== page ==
Kunāla, king of the Citrakokilas, though well served by his hen birds, always despised them and found fault with them. The king of the Phussakokilas, Punnamukha, on the other hand, always sang the praises of his escort. One day the two kings met, and Punnamukha asked Kunāla why he was not more gracious to his ladies. "Because I know too much about women," was the answer; but Punnamakha was not in a mood to discuss the matter any more.
Later, Punnamukha fell ill, and his hen birds deserted him and came to Kunāla. He drove them away, ministered to Punnamukha, and cheered him. Some time after, Kunāla, seated on the Manosilātala in Himavā (according to Buddhaghosa, D.ii.675, this was on the banks of the Kunāladaha), started to tell his friend of the wickedness of women. Hearing of this, many inhabitants of numerous worlds came to listen to him, among them Ananda, king of the vultures, and the ascetic Nārada. Many were the instances given by Kunāla to illustrate the deceitfulness, ingratitude and immorality of women - among them the stories of
Kunāla's diatribe was followed by Ananda's, and his by Nārada's, each claiming to speak from facts within their knowledge.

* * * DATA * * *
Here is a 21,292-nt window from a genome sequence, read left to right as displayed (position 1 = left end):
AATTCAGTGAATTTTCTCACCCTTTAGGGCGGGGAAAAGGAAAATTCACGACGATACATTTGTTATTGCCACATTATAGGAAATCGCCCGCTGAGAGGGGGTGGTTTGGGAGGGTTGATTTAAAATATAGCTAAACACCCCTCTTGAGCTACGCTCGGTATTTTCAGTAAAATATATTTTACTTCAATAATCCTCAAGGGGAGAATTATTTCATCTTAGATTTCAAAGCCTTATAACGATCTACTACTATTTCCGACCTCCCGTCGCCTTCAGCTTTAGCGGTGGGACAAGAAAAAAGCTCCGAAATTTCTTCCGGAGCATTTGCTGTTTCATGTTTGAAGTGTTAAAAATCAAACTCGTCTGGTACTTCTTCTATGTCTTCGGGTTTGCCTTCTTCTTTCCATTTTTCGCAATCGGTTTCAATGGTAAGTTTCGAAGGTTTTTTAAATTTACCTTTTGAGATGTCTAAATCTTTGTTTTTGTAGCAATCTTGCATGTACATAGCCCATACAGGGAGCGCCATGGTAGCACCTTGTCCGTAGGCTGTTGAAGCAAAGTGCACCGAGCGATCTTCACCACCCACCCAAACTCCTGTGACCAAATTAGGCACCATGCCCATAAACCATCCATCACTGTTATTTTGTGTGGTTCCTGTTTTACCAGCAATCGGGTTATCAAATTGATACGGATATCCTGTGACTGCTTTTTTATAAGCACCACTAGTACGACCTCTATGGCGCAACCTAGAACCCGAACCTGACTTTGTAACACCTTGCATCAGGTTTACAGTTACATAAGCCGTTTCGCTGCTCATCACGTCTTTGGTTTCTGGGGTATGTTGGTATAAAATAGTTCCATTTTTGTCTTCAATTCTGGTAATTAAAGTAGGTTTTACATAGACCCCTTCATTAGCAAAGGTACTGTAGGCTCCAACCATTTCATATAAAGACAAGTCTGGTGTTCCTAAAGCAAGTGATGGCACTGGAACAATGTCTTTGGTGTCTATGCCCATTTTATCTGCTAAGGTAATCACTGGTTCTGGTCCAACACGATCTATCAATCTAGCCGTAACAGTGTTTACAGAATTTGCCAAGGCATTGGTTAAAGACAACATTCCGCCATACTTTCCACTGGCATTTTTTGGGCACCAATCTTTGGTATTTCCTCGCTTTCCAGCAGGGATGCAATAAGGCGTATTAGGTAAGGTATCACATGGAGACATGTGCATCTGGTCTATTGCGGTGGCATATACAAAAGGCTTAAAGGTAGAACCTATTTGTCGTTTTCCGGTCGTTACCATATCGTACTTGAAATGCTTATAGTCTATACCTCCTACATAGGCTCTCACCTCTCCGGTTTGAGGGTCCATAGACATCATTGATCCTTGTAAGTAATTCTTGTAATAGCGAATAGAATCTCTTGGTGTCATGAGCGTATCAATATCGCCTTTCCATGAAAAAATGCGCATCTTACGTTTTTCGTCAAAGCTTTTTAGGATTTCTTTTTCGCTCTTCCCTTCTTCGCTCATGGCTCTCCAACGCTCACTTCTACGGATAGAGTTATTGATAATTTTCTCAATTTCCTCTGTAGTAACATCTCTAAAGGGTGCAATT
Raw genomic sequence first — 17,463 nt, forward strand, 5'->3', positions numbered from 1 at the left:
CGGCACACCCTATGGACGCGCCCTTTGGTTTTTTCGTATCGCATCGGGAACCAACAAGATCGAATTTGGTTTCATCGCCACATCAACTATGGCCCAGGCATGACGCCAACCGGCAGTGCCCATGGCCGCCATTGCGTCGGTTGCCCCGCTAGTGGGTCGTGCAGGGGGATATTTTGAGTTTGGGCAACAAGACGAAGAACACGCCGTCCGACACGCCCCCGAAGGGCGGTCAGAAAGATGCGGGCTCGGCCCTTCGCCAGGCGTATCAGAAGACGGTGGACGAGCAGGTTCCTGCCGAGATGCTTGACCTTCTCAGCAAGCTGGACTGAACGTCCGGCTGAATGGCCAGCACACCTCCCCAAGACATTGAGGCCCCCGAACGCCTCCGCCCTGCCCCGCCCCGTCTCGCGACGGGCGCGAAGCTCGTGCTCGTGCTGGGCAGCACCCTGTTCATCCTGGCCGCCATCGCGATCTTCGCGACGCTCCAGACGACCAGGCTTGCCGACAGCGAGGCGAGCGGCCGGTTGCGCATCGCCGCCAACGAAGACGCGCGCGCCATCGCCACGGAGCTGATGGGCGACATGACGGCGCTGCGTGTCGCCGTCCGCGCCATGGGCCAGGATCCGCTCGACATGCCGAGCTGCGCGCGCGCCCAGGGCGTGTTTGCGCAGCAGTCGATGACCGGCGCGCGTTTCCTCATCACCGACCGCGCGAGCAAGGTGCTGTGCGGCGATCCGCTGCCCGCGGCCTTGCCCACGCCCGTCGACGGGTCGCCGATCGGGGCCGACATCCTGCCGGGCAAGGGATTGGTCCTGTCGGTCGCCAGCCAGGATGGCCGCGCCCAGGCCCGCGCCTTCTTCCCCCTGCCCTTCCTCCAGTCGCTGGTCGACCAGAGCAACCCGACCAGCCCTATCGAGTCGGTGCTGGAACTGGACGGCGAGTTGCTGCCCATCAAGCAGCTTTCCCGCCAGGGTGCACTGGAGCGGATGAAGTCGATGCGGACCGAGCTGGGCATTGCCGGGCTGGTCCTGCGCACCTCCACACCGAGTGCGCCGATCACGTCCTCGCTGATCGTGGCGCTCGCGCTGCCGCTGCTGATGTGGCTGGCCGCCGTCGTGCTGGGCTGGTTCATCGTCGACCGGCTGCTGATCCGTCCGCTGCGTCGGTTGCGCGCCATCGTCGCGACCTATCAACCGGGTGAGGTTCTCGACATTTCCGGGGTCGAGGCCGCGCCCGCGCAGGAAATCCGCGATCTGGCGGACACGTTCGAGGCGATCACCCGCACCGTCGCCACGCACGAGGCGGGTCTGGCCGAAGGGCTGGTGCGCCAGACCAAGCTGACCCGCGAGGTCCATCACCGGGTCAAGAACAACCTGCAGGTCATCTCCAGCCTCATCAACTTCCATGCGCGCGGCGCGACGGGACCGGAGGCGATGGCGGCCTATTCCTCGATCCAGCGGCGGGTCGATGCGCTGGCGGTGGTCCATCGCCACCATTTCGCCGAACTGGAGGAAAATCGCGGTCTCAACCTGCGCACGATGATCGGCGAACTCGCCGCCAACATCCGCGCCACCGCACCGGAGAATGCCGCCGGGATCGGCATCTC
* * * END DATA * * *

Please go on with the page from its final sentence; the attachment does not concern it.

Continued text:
In the stories related by Kunāla, the bird-king is identified with one of the characters concerned in each story, so that he was able to speak with authority. Thus he was
Punnamukha is identified with Udāyī, the vulture-king with Ananda and Nārada with Sāriputta.
The preaching of the Kunāla Jātaka was followed by that of the Mahāsamaya Sutta.
This Jātaka was related in order to destroy the discontent that rose in the hearts of the Sākiyan youths, kinsmen of the Buddha, who, having entered the Order, were troubled by the thought of the wives they had left behind. The Buddha therefore took them to the Himalaya, showed them the magnificent beauty of the region, particularly the miraculous splendours of the Kunāladaha, and there preached to them. At the end of the Jātaka they all became arahants. We are told that that very day they became arahants (J.v.412-56; also DA.ii.674ff; AA.i.173).
See also the Cūla Kunāla Jātaka.